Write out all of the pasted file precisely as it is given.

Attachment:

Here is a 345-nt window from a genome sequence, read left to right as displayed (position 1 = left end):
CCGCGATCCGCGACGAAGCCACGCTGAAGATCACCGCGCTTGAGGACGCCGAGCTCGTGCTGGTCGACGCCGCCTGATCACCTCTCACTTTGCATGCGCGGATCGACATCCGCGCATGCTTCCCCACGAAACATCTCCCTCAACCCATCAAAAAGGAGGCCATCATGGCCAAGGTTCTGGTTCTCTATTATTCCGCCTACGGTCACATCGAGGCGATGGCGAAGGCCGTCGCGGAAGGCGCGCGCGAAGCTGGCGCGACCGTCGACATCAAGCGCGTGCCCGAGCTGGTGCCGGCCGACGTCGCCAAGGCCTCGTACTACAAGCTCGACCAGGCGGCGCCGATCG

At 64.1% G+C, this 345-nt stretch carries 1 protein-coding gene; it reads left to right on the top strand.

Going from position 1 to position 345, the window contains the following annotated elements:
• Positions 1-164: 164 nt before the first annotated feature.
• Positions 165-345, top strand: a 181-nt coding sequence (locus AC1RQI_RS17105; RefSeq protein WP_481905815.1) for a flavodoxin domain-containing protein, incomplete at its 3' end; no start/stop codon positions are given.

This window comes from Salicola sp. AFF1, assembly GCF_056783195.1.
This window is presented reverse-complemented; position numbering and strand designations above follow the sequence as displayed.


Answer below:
Here is a 345-nt window from a genome sequence, read left to right as displayed (position 1 = left end):
CCGCGATCCGCGACGAAGCCACGCTGAAGATCACCGCGCTTGAGGACGCCGAGCTCGTGCTGGTCGACGCCGCCTGATCACCTCTCACTTTGCATGCGCGGATCGACATCCGCGCATGCTTCCCCACGAAACATCTCCCTCAACCCATCAAAAAGGAGGCCATCATGGCCAAGGTTCTGGTTCTCTATTATTCCGCCTACGGTCACATCGAGGCGATGGCGAAGGCCGTCGCGGAAGGCGCGCGCGAAGCTGGCGCGACCGTCGACATCAAGCGCGTGCCCGAGCTGGTGCCGGCCGACGTCGCCAAGGCCTCGTACTACAAGCTCGACCAGGCGGCGCCGATCG

At 64.1% G+C, this 345-nt stretch carries 1 protein-coding gene; it reads left to right on the top strand.

Going from position 1 to position 345, the window contains the following annotated elements:
• Positions 1-164: 164 nt before the first annotated feature.
• Positions 165-345, top strand: a 181-nt coding sequence (locus AC1RQI_RS17105; RefSeq protein WP_481905815.1) for a flavodoxin domain-containing protein, incomplete at its 3' end; no start/stop codon positions are given.

This window comes from Salicola sp. AFF1, assembly GCF_056783195.1.
This window is presented reverse-complemented; position numbering and strand designations above follow the sequence as displayed.